Snail Mail Reveals the Vibrant State of Wireline Competition

by Mike Wendy on July 23, 2013

This week, the U.S. Senate will be holding a hearing on wireline competition. Though we’ve heard so much over the years from the corporate-sponsored, faux “consumer advocates” that America doesn’t really have this type of competition, here’s something to consider.  Just today I received these three promotional items in the snail mail: two from wireline providers, and one from a satellite provider, which competes with them (pictured below).

B-band competition

That’s three providers (the ones that chose to direct mail me).  15 years ago, I would have had only one – a single “plain-old-telephone-service” provider, which could only have supported simple dial-up access to the Internet.

But wait, there’s more.

The FCC tells me that in my zip code I have at least eight broadband providers (as pictured in the FCC’s broadband map below), each offering numerous, different flavors of broadband which inform / affect wireline competition.  Though my area may be different than others, the same vibrant dynamic is in play nationwide.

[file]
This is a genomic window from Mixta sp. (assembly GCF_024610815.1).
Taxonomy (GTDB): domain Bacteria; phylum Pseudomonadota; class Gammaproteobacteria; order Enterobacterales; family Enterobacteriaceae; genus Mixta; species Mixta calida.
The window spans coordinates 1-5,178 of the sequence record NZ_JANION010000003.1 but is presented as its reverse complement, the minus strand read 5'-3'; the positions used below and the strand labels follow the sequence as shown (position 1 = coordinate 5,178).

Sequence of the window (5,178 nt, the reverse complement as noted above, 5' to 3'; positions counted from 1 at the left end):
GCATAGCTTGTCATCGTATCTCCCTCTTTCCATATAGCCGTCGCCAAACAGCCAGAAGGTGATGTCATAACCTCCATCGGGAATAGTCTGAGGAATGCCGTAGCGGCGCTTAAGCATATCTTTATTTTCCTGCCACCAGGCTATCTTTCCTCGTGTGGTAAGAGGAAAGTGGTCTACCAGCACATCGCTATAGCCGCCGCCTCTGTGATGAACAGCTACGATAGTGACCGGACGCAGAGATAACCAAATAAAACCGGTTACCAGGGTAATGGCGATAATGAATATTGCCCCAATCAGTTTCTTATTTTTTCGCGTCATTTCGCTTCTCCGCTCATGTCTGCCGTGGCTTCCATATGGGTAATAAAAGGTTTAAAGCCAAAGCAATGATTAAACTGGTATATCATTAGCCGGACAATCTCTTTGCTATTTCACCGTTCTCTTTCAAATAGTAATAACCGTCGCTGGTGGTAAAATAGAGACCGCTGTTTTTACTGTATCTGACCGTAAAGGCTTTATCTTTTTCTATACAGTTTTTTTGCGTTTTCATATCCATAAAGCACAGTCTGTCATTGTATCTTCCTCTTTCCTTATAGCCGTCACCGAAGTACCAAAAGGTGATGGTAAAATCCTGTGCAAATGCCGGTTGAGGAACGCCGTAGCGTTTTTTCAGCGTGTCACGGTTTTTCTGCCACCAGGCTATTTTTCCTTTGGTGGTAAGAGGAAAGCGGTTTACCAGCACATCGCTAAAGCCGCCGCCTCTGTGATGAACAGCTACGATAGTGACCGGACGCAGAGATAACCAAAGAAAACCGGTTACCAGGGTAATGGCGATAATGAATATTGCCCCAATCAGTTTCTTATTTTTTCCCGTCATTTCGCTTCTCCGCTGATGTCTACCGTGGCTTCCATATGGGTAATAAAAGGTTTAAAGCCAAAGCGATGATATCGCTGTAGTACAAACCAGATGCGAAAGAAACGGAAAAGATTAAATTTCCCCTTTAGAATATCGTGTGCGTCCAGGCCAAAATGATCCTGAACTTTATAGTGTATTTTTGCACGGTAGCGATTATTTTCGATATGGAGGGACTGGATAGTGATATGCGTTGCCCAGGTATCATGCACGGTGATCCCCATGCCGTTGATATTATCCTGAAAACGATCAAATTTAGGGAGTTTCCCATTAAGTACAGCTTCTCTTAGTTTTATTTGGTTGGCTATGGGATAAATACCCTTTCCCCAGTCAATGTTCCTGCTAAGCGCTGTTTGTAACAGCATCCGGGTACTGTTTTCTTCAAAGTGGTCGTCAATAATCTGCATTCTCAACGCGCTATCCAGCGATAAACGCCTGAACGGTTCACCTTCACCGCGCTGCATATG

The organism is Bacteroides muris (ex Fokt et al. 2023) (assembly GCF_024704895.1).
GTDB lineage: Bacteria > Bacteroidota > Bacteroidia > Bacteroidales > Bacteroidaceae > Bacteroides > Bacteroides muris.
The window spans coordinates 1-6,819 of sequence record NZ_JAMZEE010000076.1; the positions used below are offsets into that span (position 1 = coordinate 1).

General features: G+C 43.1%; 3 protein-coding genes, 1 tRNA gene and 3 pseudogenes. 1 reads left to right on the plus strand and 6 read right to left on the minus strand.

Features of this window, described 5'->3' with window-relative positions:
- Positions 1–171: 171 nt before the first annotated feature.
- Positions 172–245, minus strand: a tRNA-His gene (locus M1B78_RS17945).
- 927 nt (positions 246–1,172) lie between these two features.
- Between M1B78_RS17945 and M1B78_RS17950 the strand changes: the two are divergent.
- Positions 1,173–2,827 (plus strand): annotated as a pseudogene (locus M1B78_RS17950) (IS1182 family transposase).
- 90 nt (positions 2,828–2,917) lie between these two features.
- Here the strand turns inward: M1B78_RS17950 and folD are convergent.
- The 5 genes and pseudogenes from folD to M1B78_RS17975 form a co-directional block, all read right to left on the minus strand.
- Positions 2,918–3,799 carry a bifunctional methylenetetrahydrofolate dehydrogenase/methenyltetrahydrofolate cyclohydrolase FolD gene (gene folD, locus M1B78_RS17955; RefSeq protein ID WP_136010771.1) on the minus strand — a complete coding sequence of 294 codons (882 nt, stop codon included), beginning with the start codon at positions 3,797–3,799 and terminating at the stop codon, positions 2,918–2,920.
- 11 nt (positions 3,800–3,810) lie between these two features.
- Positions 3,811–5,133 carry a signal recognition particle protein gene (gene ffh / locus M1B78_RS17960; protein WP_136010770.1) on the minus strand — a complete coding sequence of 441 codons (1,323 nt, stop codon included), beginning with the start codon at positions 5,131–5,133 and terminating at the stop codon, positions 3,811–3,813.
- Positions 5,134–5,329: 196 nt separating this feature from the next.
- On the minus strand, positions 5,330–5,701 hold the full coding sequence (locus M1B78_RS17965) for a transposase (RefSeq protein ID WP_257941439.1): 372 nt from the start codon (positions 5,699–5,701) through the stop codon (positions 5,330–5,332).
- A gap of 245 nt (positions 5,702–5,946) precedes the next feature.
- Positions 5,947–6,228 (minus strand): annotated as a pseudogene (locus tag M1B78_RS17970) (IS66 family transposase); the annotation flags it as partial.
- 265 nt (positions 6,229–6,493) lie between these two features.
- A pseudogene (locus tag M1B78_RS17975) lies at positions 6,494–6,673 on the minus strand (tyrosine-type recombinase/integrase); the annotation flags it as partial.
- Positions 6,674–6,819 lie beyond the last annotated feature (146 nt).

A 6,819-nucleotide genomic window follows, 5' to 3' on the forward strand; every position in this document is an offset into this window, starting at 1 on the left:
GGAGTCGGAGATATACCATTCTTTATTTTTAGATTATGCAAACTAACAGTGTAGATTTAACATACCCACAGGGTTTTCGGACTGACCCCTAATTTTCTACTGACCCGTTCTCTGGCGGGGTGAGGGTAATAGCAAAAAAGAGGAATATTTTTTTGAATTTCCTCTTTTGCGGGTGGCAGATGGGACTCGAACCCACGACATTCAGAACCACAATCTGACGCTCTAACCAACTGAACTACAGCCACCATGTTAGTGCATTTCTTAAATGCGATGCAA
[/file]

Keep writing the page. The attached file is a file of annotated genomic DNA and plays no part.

B-band comp2

These facts aside, at the hearing we’re likely to hear Public Knowledge’s chief tech Eeyore, Gigi Sohn, decry how despicable wireline competition is.

I mean, seriously?

Even the White House would seem to disagree with that grumpy cat view, stating:

“By nearly any metric the last four years have been a period of tremendous growth in broadband infrastructure, access, and the digital economy upon which they rely…”

We’ve got it good here.  Really.

Recent government and industry data show:

  • There are 1,681 U.S. broadband providers;
  • 99% of the U.S. can access at least one wireless broadband provider;
  • 96% of the U.S. has access to at least one wired broadband provider;
  • 88% of the U.S. has access to at least four mobile broadband providers;
  • 87% of the U.S. can choose between at least two wired providers; and
  • To access broadband, Americans can choose between an array of connection technologies, such as DSL, cable-coaxial, fiber, 3G and 4G mobile broadband, broadband over powerline, WISPs, satellite and Wi-Fi offload (not to mention what’s coming down the pike).

Quite simply, if we let the tech Eeyores “fix” this, we might as well shift the clock back to 1934 – a losing proposition for all Americans, and one that plainly ignores that the marketplace is winning over FDR-era regulation.

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